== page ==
Equine Dewormers cause colic True or False? Find the truth
Do Dewormers cause colic? True or False
It's not unusual for a horse to experience colic after being dewormed. Do dewormers cause colic? The coincidence causes many horse owners to believe that dosing with Equine Dewormers causes colic in some horses. This is a myth; paste wormers are not a source of colic. Understanding Colic is a step in the right direction to seeing why this is untrue. Colic isn't a disease or illness unto itself; it's a symptom. Colic is just a catch-all term to mean abdominal pain which could be caused by any number of things.
Other Factors causing pain
What happens within twelve hours of a dewormer being administered on horses that aren't regularly dewormed. There are two common offenders: tapeworms and roundworms. Tapeworms are most often seen in conjunction with impaction colic and gas colic. They cause abdominal pain in two different ways, the first being damaging the intestine and second after worming. In the first colic type, adult tapeworms cause erosions in the cecum which leads to ulcers and inflammation. In the second colic type the adult tapeworms in a severe infestation release antigens as they die causing an allergic reaction which in turn causes abdominal pain and suffering for your horse. Meanwhile, roundworms that live in the small intestine bury themselves in the walls and blood vessels. Deworming kills the worms which in turn can lead to dead worms obstructing the passages of the intestine. This blockage is a particular problem with young horses.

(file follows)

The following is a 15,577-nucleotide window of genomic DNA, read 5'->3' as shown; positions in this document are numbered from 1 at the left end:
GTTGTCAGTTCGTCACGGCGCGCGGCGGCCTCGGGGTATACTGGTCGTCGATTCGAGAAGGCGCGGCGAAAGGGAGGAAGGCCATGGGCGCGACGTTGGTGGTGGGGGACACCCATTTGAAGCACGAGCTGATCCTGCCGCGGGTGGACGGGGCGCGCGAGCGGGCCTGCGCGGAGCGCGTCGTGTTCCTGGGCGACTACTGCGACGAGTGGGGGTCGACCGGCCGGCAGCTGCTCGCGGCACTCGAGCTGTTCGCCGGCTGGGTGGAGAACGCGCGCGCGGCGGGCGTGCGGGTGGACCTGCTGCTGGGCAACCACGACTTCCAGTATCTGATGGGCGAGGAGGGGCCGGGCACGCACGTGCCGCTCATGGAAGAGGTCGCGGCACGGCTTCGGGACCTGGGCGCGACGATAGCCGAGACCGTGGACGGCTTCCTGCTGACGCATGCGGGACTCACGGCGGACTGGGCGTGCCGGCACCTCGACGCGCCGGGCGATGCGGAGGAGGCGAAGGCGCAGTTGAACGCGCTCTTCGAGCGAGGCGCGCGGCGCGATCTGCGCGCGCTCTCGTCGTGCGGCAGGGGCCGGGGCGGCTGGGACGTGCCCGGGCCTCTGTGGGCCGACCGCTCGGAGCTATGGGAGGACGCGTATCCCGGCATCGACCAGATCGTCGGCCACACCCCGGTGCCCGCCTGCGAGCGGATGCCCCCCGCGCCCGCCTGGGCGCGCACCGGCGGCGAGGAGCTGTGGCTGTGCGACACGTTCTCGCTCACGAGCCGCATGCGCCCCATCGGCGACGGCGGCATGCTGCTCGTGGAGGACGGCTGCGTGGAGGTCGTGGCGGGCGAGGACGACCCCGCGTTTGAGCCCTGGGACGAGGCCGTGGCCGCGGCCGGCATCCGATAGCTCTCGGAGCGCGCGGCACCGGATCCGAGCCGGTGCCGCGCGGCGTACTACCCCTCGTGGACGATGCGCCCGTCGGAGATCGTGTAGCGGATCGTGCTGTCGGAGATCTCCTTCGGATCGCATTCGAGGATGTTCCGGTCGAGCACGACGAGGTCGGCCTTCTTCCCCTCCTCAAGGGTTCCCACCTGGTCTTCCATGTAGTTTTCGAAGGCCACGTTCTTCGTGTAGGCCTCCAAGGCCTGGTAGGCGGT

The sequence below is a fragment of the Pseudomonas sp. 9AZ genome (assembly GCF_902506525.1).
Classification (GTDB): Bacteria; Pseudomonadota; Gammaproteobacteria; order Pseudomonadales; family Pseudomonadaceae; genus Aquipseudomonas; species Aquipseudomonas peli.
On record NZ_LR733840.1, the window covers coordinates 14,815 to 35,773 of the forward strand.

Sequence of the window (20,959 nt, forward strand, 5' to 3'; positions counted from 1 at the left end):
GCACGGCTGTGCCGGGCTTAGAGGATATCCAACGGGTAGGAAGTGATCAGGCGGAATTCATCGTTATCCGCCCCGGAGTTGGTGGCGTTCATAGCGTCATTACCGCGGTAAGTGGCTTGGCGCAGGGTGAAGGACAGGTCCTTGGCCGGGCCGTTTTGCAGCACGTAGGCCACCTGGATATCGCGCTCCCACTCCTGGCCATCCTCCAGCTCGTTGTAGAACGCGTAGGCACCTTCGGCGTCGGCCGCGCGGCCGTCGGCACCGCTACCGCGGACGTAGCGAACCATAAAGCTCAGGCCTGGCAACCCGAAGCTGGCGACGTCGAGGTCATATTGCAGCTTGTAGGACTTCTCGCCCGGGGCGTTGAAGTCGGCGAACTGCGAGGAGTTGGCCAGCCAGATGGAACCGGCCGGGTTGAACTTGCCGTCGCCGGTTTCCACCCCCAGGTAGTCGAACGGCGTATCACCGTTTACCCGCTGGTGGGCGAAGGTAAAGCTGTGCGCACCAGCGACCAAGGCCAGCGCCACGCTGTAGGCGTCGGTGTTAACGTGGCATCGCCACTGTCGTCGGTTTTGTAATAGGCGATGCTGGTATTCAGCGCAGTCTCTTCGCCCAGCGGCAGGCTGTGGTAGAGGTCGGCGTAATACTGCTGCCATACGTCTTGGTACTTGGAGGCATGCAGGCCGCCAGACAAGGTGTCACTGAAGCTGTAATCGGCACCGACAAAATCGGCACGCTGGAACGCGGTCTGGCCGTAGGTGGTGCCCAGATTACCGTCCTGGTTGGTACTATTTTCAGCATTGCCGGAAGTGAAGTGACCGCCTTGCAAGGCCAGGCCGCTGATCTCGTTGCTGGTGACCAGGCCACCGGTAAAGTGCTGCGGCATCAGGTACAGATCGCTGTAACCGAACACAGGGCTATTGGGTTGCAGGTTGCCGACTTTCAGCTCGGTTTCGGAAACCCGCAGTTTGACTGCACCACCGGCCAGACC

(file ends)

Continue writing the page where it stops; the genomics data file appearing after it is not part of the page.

Take Away on Deworming
Deworming regularly as a matter of course or get your horses manure checked for egg count regularly is your choice. However, whichever you do, you need to do your best to keep your four hooved babies happy and healthy. for, Worms can cause a whole host of problems well, their host. It's not the deworming that causes the problems; it's more the number and density of the worms in your horse that causes the issues. If you're facing a severe infestation, it may be best to give one-half of the dose up front and then a week later giving the other half to avoid that dead worm buildup. When it comes to equine dewormer, you probably want to look at a broad spectrum, affordable dewormer such as AblerQuant; easy to dose, easy to administer, and very effective.